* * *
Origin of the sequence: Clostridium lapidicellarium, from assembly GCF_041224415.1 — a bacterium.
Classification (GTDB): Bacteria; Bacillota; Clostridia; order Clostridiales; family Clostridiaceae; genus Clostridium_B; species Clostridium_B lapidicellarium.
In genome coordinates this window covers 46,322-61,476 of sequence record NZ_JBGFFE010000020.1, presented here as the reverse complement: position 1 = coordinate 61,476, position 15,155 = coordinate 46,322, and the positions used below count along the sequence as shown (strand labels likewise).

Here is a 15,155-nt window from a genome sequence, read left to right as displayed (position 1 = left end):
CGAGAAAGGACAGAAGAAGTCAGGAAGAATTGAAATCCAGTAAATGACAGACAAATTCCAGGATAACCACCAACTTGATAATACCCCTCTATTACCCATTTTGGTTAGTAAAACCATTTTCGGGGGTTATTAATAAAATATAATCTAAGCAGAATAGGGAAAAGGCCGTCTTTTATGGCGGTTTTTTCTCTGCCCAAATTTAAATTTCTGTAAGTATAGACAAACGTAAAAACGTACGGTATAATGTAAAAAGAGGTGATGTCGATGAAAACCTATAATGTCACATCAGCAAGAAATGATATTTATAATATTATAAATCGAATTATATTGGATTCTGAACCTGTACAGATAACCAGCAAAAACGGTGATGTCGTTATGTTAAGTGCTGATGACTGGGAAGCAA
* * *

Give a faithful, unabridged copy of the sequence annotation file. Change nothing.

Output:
Origin of the sequence: Clostridium lapidicellarium, from assembly GCF_041224415.1 — a bacterium.
Classification (GTDB): Bacteria; Bacillota; Clostridia; order Clostridiales; family Clostridiaceae; genus Clostridium_B; species Clostridium_B lapidicellarium.
In genome coordinates this window covers 46,322-61,476 of sequence record NZ_JBGFFE010000020.1, presented here as the reverse complement: position 1 = coordinate 61,476, position 15,155 = coordinate 46,322, and the positions used below count along the sequence as shown (strand labels likewise).

Here is a 15,155-nt window from a genome sequence, read left to right as displayed (position 1 = left end):
CGAGAAAGGACAGAAGAAGTCAGGAAGAATTGAAATCCAGTAAATGACAGACAAATTCCAGGATAACCACCAACTTGATAATACCCCTCTATTACCCATTTTGGTTAGTAAAACCATTTTCGGGGGTTATTAATAAAATATAATCTAAGCAGAATAGGGAAAAGGCCGTCTTTTATGGCGGTTTTTTCTCTGCCCAAATTTAAATTTCTGTAAGTATAGACAAACGTAAAAACGTACGGTATAATGTAAAAAGAGGTGATGTCGATGAAAACCTATAATGTCACATCAGCAAGAAATGATATTTATAATATTATAAATCGAATTATATTGGATTCTGAACCTGTACAGATAACCAGCAAAAACGGTGATGTCGTTATGTTAAGTGCTGATGACTGGGAAGCAA